Author: Robert Gerard Hunt

Cents And Sensibility

I’m no numismatist, but I do like coins. Of all the humble, ordinary objects that are a part of our everyday existence, they are among my favorites. I enjoy the jangle of change in my pocket, the durable thinness of a dime, the palpable heft of a quarter, the smooth circumference of a nickel, the […]

Read More

Grandpa, Sasquatch & Me

Priceless proof in the absence of memory. My paternal grandfather died at the age of 86 when I was twelve years old. Given the fact that he lived just around the next block during the entire time I knew him, it seems only natural that I would have many memories of our brief time together. […]

Read More

Cans ‘n’ Stuff

The forlorn, former home of Cans ‘n’ Stuff The street on which I was raised runs nearly three quarters of a mile, a straight line along its entire length. We lived almost dead center, whence I could pedal my bike a satisfying distance in either direction. On the west end of the avenue lived Big […]

Read More

Tablechair!

For years, Brian and I had little to say to each other due to the icy chasm of our eight years difference in age. We had few common interests, after all. Not until I reached adolescence did our cold war start to thaw, a more or less civil diplomacy emerging in the unlikeliest of venues: […]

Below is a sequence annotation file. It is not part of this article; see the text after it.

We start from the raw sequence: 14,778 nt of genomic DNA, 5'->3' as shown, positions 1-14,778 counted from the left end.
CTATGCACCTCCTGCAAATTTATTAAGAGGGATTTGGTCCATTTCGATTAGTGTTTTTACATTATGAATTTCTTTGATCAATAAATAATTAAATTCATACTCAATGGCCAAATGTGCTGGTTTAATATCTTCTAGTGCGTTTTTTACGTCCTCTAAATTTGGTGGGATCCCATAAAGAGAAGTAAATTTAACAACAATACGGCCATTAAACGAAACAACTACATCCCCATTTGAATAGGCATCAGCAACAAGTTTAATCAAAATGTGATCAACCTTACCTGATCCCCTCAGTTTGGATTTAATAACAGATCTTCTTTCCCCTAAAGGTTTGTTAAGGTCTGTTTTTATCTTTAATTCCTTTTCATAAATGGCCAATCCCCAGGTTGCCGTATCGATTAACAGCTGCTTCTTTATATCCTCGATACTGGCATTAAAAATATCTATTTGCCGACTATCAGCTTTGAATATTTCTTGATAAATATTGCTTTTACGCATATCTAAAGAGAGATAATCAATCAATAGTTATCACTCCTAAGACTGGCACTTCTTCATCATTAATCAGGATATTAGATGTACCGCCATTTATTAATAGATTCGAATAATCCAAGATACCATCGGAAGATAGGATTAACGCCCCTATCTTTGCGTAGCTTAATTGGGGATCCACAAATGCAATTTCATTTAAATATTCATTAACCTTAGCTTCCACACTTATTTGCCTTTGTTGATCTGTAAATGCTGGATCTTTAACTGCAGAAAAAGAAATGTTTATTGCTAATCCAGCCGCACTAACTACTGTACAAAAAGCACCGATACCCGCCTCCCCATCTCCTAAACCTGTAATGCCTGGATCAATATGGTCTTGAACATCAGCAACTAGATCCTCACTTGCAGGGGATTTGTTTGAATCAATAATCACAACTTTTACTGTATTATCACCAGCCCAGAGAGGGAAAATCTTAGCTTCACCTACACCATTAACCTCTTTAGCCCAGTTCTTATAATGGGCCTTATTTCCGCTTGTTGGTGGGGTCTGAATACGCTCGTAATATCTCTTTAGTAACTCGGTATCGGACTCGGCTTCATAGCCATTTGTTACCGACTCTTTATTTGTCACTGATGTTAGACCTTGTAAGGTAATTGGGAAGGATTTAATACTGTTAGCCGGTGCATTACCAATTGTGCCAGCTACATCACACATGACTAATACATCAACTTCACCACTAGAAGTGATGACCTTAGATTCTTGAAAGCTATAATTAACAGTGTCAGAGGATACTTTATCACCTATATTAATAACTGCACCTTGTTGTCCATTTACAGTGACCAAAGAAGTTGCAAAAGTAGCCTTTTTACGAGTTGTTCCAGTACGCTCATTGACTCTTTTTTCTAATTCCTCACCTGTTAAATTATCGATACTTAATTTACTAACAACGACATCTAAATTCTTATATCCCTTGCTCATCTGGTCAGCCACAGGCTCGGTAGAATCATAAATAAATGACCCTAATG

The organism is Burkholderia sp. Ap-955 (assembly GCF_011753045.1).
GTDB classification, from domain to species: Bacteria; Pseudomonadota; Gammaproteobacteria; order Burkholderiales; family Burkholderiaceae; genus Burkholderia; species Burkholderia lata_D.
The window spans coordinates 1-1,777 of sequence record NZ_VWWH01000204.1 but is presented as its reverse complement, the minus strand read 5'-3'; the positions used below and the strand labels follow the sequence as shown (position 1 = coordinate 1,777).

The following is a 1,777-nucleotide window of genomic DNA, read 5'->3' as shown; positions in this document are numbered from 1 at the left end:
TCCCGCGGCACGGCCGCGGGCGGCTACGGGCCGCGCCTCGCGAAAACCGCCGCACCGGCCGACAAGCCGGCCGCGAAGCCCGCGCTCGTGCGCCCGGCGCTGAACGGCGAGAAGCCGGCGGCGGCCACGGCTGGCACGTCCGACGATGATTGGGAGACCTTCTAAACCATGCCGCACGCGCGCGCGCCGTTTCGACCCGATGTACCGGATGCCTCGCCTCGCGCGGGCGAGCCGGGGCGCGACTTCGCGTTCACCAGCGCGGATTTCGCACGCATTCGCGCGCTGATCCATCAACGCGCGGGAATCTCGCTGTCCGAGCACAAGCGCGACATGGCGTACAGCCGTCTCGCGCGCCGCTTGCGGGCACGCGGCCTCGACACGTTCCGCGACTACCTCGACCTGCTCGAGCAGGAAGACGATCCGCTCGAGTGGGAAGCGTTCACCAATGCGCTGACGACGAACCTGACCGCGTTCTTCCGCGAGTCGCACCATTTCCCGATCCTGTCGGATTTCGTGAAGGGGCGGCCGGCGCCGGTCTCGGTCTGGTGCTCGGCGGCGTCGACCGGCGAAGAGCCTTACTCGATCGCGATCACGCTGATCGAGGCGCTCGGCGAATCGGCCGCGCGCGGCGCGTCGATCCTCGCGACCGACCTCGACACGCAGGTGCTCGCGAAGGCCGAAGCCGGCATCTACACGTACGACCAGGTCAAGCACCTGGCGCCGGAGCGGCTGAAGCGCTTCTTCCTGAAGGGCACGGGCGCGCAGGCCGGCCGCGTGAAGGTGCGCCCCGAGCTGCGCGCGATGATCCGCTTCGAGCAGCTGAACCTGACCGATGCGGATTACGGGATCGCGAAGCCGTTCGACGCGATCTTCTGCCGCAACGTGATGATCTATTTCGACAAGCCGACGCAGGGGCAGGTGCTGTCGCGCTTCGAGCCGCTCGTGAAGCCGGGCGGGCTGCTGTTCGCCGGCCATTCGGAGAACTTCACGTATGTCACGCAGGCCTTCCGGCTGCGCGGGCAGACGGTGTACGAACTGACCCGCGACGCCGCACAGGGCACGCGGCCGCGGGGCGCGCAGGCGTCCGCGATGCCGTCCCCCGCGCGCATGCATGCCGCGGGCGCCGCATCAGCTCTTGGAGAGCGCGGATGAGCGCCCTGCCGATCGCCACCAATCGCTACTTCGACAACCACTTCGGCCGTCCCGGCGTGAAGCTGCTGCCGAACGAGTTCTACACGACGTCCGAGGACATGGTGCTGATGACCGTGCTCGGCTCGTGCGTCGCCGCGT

Read More

Billion Dollar Maybe

I am sitting by the front windows at a table adorned with a small vase of fresh-cut daisies and miniature yellow roses, clacking away at my laptop while sipping from a large mocha espresso. It is mid-morning, well after the breakfast rush and still more than an hour away from the onset of the lunch […]

Read More

Good Friday

Them Catholics sure know how to make themselves miserable, let me tell you. I know, ’cause I used to work with one. Fred Murphy, that was his name, he used to work down in the supply cage, only decent guy in the whole department. Everybody on the shop floor knew to go to Freddy if […]

Read More

Cafeteriphobia

Kneeling at the altar where one day their children would be served tater tots. A big cafeteria. That’s what you need if you’re planning on running an institution that teaches children from first through eighth grade. St. Gerard, my elementary and middle school alma mater, met that requirement with room to spare. As a little […]

Read More

ABBA Reconsidered

Growing up in the 70’s, I heard my fair share of pop music, mostly as I dawdled over a bowl of cereal while our local AM radio station spun tunes in between news updates and weather forecasts. WIMA programmed an adult contemporary playlist that was as digestible at the breakfast table as it was suitable […]

Read More

Green Machine

Why learn to balance on two wheels when you don’t have to? I don’t remember exactly when I learned to ride a bicycle, but I’m pretty sure I was the last of my peers to acquire the skill. I have a vague notion that it wasn’t even necessarily my idea. Somehow we ended up borrowing […]

Read More